Thrifty Foods manager Bill Rutledge had often been asked by customers why his store’s discarded produce could not instead be given to the Salvation Army’s Food Bank.
Thanks to the efforts of food bank co-ordinator Trina Jiggins, he no longer has to answer those questions.
The food bank earlier this year unveiled its Healthy Choices program, which supplements clients’ usual non-perishable food choices with selections of fresh produce and dairy items from Parksville’s Thrifty Foods and other donors.
“We had always heard we couldn’t do it here at this location because we didn’t have space for it,” said Jiggins. “I was of the mentality, let’s make the room; let’s do it.”
After getting quotes of $25,000 and more for a commercial walk-in cooler, Jiggins saw a homemade cooler at a local organic farm and began researching the possibility of doing the same thing on a larger scale. So, utilizing a 24,000-btu air-conditioning unit, special CoolBot thermostat, and partially donated lumber and labour, the Salvation Army constructed a 21-by-12-foot walk-in cooler in the back of the food bank’s garage.
The cooler allows the food bank to accept donations from Thrifty Foods and individuals of perishable products that are nearing their best-before sell date but that Food Bank Canada approves for consumption up to a week afterward.
A similar food repurposing program has been running through Nanaimo’s Loaves and Fishes, but this is the first time perishables have been distributed at the Parksville Qualicum Food Bank.
“We’ve had customers ask questions about why we don’t do this in Parksville,” said Rutledge. “I said, ‘Well, that has nothing to do with me; I would love to do it but there’s things that have to happen first. Then Trina really got on board with getting the cooler space and getting it all organized.”
Jiggins, who actually approached Rutledge about a partnership before the cooler was built, said the store manager was on board immediately.
“It was unbelievable. I made one call and they said, ‘Yes, we’ll do it,'” Jiggins said of her “negotiations” with the store, a member of the Sobey’s chain. “For them, it’s all about community support. I went in for a meeting, they helped us get the contracts mailed out, and we were up and running probably three weeks after I first contacted them.”
The Salvation Army provides bins, which are colour-coded for different days of the week, and picks up the produce and other items from Thrifty Foods each morning.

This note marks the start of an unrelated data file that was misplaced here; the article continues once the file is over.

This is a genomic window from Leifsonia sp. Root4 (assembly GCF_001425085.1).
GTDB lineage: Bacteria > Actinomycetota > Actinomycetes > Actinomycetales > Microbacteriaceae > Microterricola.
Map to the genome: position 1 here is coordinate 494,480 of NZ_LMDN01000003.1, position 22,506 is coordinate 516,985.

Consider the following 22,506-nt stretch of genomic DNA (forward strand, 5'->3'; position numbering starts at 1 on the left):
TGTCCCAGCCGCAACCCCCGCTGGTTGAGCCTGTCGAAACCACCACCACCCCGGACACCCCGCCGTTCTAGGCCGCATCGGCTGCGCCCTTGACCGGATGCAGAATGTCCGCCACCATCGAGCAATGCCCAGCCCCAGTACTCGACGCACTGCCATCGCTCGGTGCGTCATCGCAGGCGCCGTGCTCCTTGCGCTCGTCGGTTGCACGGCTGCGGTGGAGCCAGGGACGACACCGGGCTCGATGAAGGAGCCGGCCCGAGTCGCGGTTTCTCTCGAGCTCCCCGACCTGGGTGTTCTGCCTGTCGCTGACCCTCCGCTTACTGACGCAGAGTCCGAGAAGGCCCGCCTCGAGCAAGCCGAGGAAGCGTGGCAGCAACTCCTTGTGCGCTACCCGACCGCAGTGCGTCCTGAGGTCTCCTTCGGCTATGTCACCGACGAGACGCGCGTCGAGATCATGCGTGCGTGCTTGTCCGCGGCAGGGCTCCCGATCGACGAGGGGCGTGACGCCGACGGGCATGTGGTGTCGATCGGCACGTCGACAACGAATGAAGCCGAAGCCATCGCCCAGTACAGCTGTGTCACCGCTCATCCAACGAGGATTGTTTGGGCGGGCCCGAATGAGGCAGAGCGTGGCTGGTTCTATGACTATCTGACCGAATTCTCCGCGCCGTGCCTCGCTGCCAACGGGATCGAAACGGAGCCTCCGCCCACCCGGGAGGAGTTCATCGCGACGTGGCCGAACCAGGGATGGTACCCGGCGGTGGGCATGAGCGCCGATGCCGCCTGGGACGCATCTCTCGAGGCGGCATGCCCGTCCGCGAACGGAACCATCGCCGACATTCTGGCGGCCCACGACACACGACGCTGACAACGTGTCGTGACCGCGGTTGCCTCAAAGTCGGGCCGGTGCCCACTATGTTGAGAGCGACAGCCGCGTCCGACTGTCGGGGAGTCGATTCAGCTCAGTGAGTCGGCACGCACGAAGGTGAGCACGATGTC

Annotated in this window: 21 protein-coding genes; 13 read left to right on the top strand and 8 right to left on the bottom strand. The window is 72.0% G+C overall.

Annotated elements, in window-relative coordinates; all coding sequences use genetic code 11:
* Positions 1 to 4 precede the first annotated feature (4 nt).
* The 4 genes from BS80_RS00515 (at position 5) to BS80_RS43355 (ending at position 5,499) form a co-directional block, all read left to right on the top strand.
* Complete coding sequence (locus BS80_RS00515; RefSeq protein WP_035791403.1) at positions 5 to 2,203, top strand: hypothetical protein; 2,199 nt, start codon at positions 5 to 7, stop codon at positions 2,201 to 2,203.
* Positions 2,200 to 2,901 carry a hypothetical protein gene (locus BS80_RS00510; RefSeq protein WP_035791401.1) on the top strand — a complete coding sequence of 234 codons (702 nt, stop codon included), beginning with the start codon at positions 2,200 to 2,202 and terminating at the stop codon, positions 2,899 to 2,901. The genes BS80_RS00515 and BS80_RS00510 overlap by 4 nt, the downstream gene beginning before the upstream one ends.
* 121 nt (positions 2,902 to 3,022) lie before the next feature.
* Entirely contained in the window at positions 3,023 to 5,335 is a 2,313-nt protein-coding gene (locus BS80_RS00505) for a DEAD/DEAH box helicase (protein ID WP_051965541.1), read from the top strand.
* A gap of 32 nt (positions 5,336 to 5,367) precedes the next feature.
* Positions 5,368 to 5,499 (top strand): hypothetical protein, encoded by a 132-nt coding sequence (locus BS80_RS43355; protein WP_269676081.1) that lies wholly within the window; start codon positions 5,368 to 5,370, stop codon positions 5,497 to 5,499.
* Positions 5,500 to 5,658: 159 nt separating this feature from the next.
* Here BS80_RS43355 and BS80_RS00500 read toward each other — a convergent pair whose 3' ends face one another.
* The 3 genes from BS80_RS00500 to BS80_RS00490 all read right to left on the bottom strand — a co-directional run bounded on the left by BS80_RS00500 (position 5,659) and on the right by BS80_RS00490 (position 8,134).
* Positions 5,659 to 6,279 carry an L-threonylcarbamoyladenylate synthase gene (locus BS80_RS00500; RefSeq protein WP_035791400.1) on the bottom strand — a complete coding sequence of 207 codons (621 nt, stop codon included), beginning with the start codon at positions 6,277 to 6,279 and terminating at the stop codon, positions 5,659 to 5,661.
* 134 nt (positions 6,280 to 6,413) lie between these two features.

“It’s a perfect reciprocal relationship,” Thrifty produce manager Shayne Peterson said. “Anything we don’t want to put on our shelves, that we feel they might be able to use or consume going forward, we relegate to Salvation Army. That’s food that never would have made it to someone’s plate before.”
Rutledge said the program is redirecting up to two tons of food per week that previously would have gone to compost.
“I don’t think that healthy eating should be a luxury for people,” said Jiggins. “I go home and I have carrots and broccoli and salad, and I think people that are struggling should be able to, too.”
The local food bank is set up in a unique grocery store style. Instead of simply getting a bag of pre-packaged food, clients are given “points” depending on their allowance and can shop the shelves for their own choices. After completing a loop of the shelves, they arrive at the fresh produce section where they are allowed to take as much as they can use of that day’s offerings.
“When we first started using the food bank there was very little in the way of fresh produce,” said one client, a mother of two young children. I was actually reluctant to go to the food bank in the first place because even though I was struggling financially, I was worried the quality of food would be too low. When they started bringing in organic milk, organic kefir, and a whole array of fresh vegetables, including things like organic arugula and more sprouts, I was thrilled. These are the foods I would buy if I could afford them.”
Dwight Holland, a homeless outreach worker with the Canadian Mental Health Association, said his clients have shared numerous positive comments about the increased options at the food bank.
“Many people, especially those with chronic health issues, if they can eat better they feel better,” said Holland. “And this makes fresh food more available, particularly for people who would otherwise have a hard time affording it.”
The fresh produce has also been incorporated into the food bank’s sharing with the Ballenas Secondary School breakfast program, the SOS preschool lunch program and the soup kitchen, said Jiggins. Partially spoiled produce can be cut up, with the good parts used in soup and other recipes and the bad portions donated to a pig farm.
“It’s not just staying at the food bank, but helping out the whole community,” said Jiggins. “I wanted to get Thrifty’s a thank-you card, but there’s not a big enough thank-you card that I could get for them. I wanted to relay that to them because it’s changing people’s lives. It really is.”